Farhi feathers his 'nest' in core

Mon, June 4, 2007

By NORMAN DE BONO, SUN MEDIA

London's most colourful developer has gone on a shopping spree, buying up more than 20 downtown properties in the last six months alone.

Shmuel Farhi puts the total value of his downtown property at more than $250 million.

He says it's all part of a master plan that's just begun.

"It is part of my strategy. The more I own, the more I control. The better for me," the outspoken Farhi says.

"I am not an investor who is looking at tomorrow or the next month, but 10 years from now. I am building a nest here, a massive plan over the next 10 to 20 years."

Most notable among his recent acquisitions are two parking lots north of the Dundas Street courthouse -- the largest pieces of vacant land available downtown at 100 Queens Ave. and on Fullarton Street immediately to the north.

"I envision, down the road, a government use there," says Farhi. "It's across from the river and the courthouse. It is prime real estate in the heart of the city."

Farhi paid $7.6 million for the 0.95 hectares of property he will continue to use as parking lots. Long term, he'd like to see municipal government development on the site.

That acquisition is the tip of the iceberg for what has been a busy 2007 for Farhi, who often is at odds with city hall over downtown parking.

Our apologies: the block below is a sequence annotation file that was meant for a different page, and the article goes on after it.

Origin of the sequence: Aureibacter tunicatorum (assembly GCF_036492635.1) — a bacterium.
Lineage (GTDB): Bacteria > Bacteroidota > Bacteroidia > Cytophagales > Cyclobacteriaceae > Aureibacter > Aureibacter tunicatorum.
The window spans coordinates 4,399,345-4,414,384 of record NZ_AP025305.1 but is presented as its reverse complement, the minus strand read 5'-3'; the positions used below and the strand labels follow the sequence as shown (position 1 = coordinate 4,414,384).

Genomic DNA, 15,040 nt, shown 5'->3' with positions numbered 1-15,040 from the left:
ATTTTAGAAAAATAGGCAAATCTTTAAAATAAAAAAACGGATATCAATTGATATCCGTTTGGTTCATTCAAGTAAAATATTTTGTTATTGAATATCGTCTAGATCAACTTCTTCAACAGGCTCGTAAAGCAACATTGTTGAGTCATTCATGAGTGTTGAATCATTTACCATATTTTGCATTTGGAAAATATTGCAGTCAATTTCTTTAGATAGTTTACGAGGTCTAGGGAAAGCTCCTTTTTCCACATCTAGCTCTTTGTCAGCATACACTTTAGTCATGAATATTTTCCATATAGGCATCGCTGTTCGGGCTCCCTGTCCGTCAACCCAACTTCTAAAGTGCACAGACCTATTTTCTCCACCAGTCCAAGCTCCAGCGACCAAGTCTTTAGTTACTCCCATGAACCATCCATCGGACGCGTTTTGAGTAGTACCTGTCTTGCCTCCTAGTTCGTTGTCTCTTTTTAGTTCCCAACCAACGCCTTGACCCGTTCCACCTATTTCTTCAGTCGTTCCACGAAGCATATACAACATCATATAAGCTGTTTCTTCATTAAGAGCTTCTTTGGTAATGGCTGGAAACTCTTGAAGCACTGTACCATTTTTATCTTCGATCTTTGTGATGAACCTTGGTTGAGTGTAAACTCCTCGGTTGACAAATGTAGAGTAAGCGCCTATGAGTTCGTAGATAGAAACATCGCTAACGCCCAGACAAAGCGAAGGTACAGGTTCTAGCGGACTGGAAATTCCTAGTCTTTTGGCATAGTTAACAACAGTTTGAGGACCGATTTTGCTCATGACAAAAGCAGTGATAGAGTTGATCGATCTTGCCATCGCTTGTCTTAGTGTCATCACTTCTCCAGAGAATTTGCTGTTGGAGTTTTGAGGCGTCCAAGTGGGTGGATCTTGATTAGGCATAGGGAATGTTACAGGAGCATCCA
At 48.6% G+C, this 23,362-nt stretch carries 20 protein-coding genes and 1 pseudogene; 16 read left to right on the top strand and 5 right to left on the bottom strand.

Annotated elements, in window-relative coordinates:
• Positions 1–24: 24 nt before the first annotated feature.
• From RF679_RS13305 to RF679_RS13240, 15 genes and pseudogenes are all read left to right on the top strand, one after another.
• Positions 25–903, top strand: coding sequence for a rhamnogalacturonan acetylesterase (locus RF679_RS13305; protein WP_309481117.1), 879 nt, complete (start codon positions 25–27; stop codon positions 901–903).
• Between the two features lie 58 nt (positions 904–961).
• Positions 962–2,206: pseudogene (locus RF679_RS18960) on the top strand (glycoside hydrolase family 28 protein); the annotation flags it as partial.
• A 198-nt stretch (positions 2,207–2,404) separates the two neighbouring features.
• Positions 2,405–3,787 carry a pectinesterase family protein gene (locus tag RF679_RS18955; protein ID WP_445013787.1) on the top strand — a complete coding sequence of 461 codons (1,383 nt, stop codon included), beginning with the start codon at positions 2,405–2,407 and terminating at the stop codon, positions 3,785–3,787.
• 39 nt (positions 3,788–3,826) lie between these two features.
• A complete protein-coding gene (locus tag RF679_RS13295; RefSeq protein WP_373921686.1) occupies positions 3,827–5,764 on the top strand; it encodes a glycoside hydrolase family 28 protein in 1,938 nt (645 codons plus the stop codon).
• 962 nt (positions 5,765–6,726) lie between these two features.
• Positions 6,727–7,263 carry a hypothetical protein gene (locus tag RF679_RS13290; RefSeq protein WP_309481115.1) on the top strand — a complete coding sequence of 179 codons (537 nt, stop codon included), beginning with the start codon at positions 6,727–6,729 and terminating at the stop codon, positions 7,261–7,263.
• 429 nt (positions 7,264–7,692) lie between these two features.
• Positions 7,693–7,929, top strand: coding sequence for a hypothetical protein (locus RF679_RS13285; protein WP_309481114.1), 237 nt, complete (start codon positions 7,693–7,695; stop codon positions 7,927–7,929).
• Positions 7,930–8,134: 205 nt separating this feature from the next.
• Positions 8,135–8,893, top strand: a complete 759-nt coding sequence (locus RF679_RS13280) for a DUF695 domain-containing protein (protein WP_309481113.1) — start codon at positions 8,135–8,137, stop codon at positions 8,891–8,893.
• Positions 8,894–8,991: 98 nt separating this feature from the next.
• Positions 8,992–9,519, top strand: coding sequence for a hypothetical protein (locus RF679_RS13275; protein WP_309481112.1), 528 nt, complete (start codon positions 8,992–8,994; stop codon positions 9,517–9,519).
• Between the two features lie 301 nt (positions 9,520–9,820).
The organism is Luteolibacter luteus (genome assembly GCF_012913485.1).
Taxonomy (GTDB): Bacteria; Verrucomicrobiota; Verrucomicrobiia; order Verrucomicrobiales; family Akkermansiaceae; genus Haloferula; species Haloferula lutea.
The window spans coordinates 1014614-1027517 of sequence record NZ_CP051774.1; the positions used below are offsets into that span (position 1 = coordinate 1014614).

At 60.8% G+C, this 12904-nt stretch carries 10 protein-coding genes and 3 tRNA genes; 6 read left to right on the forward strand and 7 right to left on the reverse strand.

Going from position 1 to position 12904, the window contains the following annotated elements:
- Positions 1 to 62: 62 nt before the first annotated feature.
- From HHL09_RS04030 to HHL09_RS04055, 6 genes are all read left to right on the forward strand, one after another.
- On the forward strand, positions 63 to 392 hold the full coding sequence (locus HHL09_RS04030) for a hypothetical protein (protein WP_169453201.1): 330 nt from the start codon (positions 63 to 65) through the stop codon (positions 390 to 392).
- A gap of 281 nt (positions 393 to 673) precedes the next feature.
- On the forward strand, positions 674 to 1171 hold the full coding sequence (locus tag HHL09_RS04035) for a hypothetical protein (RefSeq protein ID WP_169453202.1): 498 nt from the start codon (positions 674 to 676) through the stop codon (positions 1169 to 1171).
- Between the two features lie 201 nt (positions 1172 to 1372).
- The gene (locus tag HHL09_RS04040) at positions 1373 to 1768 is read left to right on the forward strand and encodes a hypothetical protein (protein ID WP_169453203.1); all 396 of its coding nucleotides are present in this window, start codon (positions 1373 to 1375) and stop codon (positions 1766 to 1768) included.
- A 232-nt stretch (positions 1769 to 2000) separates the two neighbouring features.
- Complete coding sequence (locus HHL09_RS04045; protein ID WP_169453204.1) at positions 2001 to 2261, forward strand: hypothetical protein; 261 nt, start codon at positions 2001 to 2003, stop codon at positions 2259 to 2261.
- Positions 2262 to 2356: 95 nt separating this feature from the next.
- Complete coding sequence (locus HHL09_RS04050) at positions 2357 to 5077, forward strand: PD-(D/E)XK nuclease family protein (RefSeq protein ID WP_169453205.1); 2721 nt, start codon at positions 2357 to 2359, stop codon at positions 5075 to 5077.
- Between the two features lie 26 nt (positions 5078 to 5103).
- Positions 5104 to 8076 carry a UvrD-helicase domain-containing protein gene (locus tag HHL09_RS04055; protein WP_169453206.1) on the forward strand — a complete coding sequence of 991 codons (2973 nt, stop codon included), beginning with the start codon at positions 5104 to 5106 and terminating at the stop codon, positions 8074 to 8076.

He has snapped up the stately Wright Lithographing building at 424 Wellington St. and a parking lot at 75 King St., adjacent to the twin apartment towers being built on the site of the former Ridout Tavern.

Add to that a parking lot at 195 York St., just west of the Via Rail station, as well as buildings and property at 192 Central Ave., 551 Richmond St. and 179 Albert St.

"In the last six months, I have 23 new acquisitions just downtown and soon I will make it 25," he says.

"We have more than 1.5 million square feet and if you had to rebuild it, it would cost $250 million."

The recent deals make him the largest landlord in the downtown with more than 80 properties, including land and buildings, in the core, Farhi says.

He won't say how much he's spent on downtown land, dismissing totals as not important. He has a buy-and-hold philosophy, acquiring what he sees as quality real estate and holding it for the long term.

There's no doubt, says Peter Whatmore, vice-president for commercial real estate firm C.B. Richard Ellis, "he (Farhi) has been the most active buyer in the city's core for a long time."

City manager Jeff Fielding isn't bothered Farhi has bought so much downtown, but he says the city needs to work with him.

"In a city this size, it is typical to have one or two individuals with a strong interest in the downtown, with multiple holdings. But it means we have to maintain a working relationship," he says.

The father of three -- Ben, 17, Shehnee, 15, and Natan, 19 months -- Fahri jokes he'll hand down much of the property to his children to manage.

"His investment strategy is different. It is very long-term thinking, more of a European strategy and not North American," says London real estate broker George Kerhoulas. "If he is investing for his family, one thing is for sure, he sure loves his family.

"He is a very savvy guy. Never underestimate him."